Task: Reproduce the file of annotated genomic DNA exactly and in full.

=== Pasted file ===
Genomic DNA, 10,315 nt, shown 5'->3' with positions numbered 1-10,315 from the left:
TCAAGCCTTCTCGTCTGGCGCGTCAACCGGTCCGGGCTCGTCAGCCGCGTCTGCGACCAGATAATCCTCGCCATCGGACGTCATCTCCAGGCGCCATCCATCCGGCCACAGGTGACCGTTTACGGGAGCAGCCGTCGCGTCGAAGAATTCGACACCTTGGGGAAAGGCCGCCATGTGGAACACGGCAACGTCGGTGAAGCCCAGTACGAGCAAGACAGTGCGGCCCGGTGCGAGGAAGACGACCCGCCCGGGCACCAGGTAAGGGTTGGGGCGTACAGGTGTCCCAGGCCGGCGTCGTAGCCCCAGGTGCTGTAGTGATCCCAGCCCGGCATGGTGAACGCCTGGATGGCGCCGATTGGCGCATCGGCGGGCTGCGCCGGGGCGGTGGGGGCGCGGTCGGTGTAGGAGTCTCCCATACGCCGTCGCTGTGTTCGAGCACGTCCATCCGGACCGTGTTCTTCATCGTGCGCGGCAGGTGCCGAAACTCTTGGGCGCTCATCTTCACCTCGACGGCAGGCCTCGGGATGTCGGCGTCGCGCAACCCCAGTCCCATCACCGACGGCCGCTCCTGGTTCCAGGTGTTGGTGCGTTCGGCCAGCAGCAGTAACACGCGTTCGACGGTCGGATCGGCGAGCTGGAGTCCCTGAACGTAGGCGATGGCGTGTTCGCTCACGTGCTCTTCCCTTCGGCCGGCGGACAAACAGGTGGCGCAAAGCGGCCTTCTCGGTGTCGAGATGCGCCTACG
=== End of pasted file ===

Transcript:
Genomic DNA, 10,315 nt, shown 5'->3' with positions numbered 1-10,315 from the left:
TCAAGCCTTCTCGTCTGGCGCGTCAACCGGTCCGGGCTCGTCAGCCGCGTCTGCGACCAGATAATCCTCGCCATCGGACGTCATCTCCAGGCGCCATCCATCCGGCCACAGGTGACCGTTTACGGGAGCAGCCGTCGCGTCGAAGAATTCGACACCTTGGGGAAAGGCCGCCATGTGGAACACGGCAACGTCGGTGAAGCCCAGTACGAGCAAGACAGTGCGGCCCGGTGCGAGGAAGACGACCCGCCCGGGCACCAGGTAAGGGTTGGGGCGTACAGGTGTCCCAGGCCGGCGTCGTAGCCCCAGGTGCTGTAGTGATCCCAGCCCGGCATGGTGAACGCCTGGATGGCGCCGATTGGCGCATCGGCGGGCTGCGCCGGGGCGGTGGGGGCGCGGTCGGTGTAGGAGTCTCCCATACGCCGTCGCTGTGTTCGAGCACGTCCATCCGGACCGTGTTCTTCATCGTGCGCGGCAGGTGCCGAAACTCTTGGGCGCTCATCTTCACCTCGACGGCAGGCCTCGGGATGTCGGCGTCGCGCAACCCCAGTCCCATCACCGACGGCCGCTCCTGGTTCCAGGTGTTGGTGCGTTCGGCCAGCAGCAGTAACACGCGTTCGACGGTCGGATCGGCGAGCTGGAGTCCCTGAACGTAGGCGATGGCGTGTTCGCTCACGTGCTCTTCCCTTCGGCCGGCGGACAAACAGGTGGCGCAAAGCGGCCTTCTCGGTGTCGAGATGCGCCTACG